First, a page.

Yesterday, I came across a fascinating and hair-raising audio transcript from 1988 of NASA conducting a full-blown exercise in which a Space Shuttle enroute to orbit suffers a complex serious of failures and attempts to reverse course and return to its launch site. There were three immediate contexts for this abort exercise:
- The Challenger disaster in 1986, in which crew and craft were lost when in mid-ascent searing hot gases from a booster made it past protective seals, torching the shuttle’s main fuel tank and causing the vehicle to disintegrate.
- The implementation post-Challenger of new hardware and flight software in the shuttle fleet to introduce a new abort mode called Contingency Abort. A contingency abort is all about giving the crew a greater probability of survival when it is a given that the shuttle vehicle has no hope of making a controlled landing due to any series of failures or emergencies. Prior to the Challenger disaster, no such crew-bailout capability existed — the Return to Launch Site (RTLS) abort scenario had been the last, worst (most complex) option in the event of major problems during ascent. Return to Launch Site is exactly what it is means: in mid-flight, the shuttle turns around and begins rocketing back toward Kennedy Space Center to attempt a controlled landing. Post-Challenger, mission controllers realized that there could be multiple RTLS scenarios where stuff happens and the shuttle is unable to produce the energy necessary to fly back home. The Contingency Abort was added for just those circumstances in which a RTLS went bad: if needed, the shuttle could assume a new flight profile allowing the crew to parachute away from the vehicle at a survivable altitude and speed. As it so happened, the shuttle program concluded without experiencing a real RTLS or Contingency Abort.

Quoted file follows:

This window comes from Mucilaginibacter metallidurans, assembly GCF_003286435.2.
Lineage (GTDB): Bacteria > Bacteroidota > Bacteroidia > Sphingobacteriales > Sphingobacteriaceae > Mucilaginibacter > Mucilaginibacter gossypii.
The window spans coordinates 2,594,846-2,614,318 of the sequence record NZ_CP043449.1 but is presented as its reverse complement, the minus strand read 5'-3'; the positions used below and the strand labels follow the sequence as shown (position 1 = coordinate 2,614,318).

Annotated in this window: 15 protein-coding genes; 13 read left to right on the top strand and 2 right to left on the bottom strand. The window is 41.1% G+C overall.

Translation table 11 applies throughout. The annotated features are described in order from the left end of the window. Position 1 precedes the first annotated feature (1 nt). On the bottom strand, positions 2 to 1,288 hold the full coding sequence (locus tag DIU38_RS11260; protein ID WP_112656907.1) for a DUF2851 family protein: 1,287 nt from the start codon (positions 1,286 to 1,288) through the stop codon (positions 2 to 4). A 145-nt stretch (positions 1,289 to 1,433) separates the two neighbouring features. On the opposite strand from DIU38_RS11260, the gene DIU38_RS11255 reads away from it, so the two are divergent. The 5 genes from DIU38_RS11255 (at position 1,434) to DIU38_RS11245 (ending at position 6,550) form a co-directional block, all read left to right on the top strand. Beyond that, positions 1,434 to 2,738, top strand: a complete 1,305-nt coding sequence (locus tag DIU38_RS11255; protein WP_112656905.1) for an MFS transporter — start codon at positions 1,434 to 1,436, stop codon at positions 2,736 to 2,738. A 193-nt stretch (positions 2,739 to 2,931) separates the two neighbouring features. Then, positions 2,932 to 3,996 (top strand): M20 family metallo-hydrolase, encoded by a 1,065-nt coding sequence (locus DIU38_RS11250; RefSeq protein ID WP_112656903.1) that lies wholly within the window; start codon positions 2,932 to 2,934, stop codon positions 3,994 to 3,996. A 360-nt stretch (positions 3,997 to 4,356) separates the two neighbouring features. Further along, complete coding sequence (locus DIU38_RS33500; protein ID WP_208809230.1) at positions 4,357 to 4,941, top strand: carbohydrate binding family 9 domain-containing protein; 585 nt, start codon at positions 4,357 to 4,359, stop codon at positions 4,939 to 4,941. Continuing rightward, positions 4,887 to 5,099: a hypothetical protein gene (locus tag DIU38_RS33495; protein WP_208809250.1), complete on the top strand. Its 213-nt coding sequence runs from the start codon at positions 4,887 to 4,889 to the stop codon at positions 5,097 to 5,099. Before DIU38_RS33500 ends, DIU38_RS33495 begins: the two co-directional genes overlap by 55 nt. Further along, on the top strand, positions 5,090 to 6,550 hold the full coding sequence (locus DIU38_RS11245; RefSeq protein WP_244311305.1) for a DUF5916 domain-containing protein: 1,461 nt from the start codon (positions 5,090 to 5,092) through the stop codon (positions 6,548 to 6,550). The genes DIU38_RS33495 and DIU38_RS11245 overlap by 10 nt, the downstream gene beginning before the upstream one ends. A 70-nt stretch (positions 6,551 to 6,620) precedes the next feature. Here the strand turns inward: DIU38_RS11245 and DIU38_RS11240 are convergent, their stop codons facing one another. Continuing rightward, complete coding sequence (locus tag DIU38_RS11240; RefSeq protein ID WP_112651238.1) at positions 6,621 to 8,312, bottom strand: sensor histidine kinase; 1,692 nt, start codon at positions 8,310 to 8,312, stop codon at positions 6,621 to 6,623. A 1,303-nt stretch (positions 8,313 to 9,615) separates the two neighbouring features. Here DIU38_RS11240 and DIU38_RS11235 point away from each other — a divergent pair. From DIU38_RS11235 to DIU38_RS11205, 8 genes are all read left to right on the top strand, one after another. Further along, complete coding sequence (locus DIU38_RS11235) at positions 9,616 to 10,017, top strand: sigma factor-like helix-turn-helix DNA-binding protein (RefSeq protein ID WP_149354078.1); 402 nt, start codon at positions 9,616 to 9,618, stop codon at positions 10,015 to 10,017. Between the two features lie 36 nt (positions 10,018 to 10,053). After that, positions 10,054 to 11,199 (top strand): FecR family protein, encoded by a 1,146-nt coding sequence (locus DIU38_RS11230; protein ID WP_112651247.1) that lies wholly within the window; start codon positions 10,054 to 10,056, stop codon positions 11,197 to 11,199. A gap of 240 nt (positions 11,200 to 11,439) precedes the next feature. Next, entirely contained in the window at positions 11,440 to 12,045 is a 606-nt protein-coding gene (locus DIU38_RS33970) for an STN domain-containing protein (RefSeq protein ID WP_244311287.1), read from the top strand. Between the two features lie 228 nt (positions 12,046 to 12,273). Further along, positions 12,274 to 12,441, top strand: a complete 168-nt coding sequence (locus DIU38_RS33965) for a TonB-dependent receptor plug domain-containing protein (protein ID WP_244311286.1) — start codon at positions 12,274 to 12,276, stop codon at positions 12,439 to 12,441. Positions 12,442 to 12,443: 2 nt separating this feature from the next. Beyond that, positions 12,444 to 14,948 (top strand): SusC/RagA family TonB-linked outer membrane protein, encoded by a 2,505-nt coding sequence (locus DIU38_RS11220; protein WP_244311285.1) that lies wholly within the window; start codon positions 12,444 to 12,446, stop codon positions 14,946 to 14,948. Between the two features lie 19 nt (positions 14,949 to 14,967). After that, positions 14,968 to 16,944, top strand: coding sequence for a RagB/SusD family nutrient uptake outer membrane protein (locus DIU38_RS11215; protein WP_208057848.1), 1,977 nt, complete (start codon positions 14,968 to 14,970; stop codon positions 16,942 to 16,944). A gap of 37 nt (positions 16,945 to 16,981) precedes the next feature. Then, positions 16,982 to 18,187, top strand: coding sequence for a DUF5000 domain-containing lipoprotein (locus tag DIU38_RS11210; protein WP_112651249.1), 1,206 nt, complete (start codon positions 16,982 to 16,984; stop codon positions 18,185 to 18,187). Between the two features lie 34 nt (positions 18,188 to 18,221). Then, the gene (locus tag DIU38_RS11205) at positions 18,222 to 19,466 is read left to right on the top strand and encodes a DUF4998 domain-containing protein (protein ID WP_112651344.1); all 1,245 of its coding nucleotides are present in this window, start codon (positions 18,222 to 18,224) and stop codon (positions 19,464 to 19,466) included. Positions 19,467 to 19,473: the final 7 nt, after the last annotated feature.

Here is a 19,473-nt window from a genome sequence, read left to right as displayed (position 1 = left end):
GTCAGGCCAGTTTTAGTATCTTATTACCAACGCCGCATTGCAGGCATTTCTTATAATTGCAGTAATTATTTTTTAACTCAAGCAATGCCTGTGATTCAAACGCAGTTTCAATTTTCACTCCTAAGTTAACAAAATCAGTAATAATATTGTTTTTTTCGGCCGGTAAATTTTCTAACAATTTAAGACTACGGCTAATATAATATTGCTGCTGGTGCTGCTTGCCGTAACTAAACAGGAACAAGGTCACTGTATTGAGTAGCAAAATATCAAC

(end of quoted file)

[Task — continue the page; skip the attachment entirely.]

- The upcoming “return to flight” launch (STS-26) of Shuttle Discovery in 1988, getting the shuttle back into flight following the loss of Challenger.
Prior to the STS-26 launch, mission planners and controllers wanted to play out the contingency abort scenario in a full-blown exercise, with a real countdown, crew in their seats and mission controllers at their consoles — to see what might happen. The audio transcript, which is available online, begins with a normal liftoff and then unfolds as follows: